There are also many websites where you can buy sunflower seeds in small packets, often for as little as $5 per packet.

Monaghan told me that sunflowers can be planted any time after the last frost. At first, they need good amounts of water. The full growth cycle is eight weeks, she said. (In week 6 or 7, the average sunflower can grow 19 to 20 inches in a week, she added.)

Flowers aren’t the only way people show their support for Ukraine and its beleaguered citizens. the Unitarian Universalist Church of Roanoke distributes small yellow and blue surveyors’ flags – which correspond to the colors of the national flag of Ukraine.

Jessie McKeon, the church’s faith development director, said the idea grew out of a children’s vigil for Ukraine that the church held last weekend.

Most church vigils feature some form of burning candles. But McKeon felt it wouldn’t be a good idea to put them in the hands of young children. McKeon therefore decided to use yellow and blue surveyors’ flags instead.

McKeon ordered 100 of each online through Ace Hardware, which cost $20 in total. The church has extras that residents can pick up if they wish. The address is 2015 Grandin Road, and the church is open weekdays from 10 a.m. to 2 p.m., McKeon said.

McKeon will also be there Sunday after services, between 12:30 p.m. and 2 p.m., and said people who want flags should text (540) 358-1588 to arrange pickups.

The last suggestion of ways to support Ukraine is the most bizarre of all. It is also the most literary and the funniest. For that, we can thank Curtis Ray Cox Sr. of Blacksburg, who obviously knows a lot more about Harry Potter than I do.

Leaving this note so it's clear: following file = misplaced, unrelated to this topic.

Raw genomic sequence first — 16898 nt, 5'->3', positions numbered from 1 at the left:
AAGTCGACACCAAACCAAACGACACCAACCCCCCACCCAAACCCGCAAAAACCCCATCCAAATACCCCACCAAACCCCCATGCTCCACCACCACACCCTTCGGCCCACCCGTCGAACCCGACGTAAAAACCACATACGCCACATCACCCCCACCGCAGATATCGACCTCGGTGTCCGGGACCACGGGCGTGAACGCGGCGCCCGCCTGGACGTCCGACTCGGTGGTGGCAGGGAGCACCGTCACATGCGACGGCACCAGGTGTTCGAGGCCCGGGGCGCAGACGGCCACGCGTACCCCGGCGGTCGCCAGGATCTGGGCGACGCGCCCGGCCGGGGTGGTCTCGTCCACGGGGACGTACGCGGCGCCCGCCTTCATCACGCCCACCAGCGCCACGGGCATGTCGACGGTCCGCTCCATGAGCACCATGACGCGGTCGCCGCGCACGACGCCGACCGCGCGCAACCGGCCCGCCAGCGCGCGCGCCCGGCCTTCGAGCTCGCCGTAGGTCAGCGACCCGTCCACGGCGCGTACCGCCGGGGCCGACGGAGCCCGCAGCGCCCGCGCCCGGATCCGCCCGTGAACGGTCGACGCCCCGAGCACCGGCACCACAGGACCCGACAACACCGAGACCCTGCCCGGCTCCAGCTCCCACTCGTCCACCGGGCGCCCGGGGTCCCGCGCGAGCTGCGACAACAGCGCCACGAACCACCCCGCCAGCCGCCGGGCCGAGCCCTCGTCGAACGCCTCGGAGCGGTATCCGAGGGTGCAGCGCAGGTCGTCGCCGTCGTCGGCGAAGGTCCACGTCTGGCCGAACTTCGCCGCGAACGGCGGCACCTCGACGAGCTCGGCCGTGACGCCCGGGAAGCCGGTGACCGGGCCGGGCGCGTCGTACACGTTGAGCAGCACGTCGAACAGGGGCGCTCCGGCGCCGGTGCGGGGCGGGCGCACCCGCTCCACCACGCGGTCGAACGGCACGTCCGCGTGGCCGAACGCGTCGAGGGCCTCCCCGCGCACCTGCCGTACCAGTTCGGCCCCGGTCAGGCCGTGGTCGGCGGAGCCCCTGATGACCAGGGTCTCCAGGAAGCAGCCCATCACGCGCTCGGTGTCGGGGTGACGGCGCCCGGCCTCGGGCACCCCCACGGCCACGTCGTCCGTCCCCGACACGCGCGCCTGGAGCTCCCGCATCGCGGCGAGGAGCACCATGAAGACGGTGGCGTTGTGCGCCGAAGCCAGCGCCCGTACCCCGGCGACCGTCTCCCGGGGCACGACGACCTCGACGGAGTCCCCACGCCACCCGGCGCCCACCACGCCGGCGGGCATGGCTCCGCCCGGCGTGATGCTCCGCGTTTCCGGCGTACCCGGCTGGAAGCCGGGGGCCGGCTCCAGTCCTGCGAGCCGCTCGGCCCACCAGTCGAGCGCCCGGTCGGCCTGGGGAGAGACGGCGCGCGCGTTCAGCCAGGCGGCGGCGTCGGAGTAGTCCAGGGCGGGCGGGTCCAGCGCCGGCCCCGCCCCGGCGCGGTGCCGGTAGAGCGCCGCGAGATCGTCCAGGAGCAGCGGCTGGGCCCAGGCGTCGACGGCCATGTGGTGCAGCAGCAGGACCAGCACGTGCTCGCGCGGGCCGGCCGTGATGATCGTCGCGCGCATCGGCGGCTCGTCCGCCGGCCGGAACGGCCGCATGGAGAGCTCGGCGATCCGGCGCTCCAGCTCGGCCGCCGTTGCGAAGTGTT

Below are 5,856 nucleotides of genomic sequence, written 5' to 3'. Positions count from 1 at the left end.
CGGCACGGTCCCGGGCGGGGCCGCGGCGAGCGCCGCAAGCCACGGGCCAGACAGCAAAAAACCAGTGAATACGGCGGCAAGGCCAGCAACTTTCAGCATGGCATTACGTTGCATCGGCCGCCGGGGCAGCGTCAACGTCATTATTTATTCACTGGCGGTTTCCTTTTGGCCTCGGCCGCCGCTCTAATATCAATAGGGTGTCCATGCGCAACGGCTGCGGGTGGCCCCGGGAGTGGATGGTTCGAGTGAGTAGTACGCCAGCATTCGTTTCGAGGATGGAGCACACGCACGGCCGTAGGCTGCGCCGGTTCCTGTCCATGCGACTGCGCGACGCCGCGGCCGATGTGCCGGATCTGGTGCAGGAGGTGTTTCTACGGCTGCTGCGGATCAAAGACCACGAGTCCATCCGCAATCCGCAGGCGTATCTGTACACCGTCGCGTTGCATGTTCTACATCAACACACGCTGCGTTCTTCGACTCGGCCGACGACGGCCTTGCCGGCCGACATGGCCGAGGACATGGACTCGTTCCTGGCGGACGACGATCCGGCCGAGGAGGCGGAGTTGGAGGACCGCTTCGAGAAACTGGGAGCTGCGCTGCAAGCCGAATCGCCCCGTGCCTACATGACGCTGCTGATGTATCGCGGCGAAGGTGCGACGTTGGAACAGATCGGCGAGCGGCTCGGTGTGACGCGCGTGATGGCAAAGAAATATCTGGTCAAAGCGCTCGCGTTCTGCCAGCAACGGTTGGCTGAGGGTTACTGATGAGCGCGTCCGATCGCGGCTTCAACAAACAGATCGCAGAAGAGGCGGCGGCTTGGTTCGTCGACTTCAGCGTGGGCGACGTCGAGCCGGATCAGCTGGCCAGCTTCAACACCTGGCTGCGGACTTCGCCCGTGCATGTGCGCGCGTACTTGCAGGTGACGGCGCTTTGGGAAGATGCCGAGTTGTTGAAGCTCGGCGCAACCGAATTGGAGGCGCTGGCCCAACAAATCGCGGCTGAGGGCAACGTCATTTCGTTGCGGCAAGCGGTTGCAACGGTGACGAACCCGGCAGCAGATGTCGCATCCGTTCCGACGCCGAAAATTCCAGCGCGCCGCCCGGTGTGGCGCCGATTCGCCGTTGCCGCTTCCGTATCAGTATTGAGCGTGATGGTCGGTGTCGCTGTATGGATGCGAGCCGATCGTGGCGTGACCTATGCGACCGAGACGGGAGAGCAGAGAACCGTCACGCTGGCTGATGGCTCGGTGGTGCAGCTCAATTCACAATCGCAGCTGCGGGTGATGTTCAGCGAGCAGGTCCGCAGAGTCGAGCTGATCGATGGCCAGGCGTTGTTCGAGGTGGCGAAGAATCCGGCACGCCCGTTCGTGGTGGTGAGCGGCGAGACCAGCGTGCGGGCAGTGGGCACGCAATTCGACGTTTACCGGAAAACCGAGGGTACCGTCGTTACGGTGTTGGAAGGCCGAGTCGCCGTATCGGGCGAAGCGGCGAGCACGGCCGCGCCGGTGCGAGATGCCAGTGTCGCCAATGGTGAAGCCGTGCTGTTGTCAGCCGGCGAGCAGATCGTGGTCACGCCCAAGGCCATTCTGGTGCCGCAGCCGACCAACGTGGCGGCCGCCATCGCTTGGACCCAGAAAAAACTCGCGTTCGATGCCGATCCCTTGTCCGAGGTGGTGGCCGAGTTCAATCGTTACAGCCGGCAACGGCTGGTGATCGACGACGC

“The question we will address is how to help Russian President Vladimir Putin find a way out of Ukraine while keeping face and maintaining his position,” wrote Cox, whose nicknames are “Skeebo” and “ the finest wise donkey in Bitter Hill”. .”

His theory revolves around an imaginary Harry Potter character named Dobby the Elf, who bore a striking resemblance to Putin in one of the Harry Potter films, Cox wrote.

In the plot, Dobby is a house-elf in the Malfoy family. But he is under the spell of some evil wizards who cause him to act less than pure. When another character throws a sock in the air which Dobby catches, it breaks the spell and frees Dobby from the wizards’ control.

Cox’s idea is for people to send a single sock, addressed to Putin, in care of the Russian Embassy in Washington, DC. The only problem was that Cox didn’t have their address, which is why he wrote to yours truly.

In case you are interested, you can send these socks to Vlad the Conqueror, c/o Russian Embassy, ​​2560 Wisconsin Ave., Washington, DC 20007.

Cox thinks that if a single sock from the Blue Ridge gets to Putin, it could break the current bloodthirsty and fascist spell the belligerent dictator seems to be suffering from.

“Like this, Dobby [aka Putin] can say he was under the power of an evil lord who made him invade a neighboring nation,” Cox wrote. So Putin can withdraw Russian forces from Ukraine and keep his ego intact.

As I mentioned earlier, this is an extremely bizarre idea. But who knows? It could have a profound effect.

Especially if you wear that sock for about three weeks before sending it off.

Contact Subway Columnist Dan Casey at 981-3423 or [email protected] Follow him on Twitter:@dancaseysblog.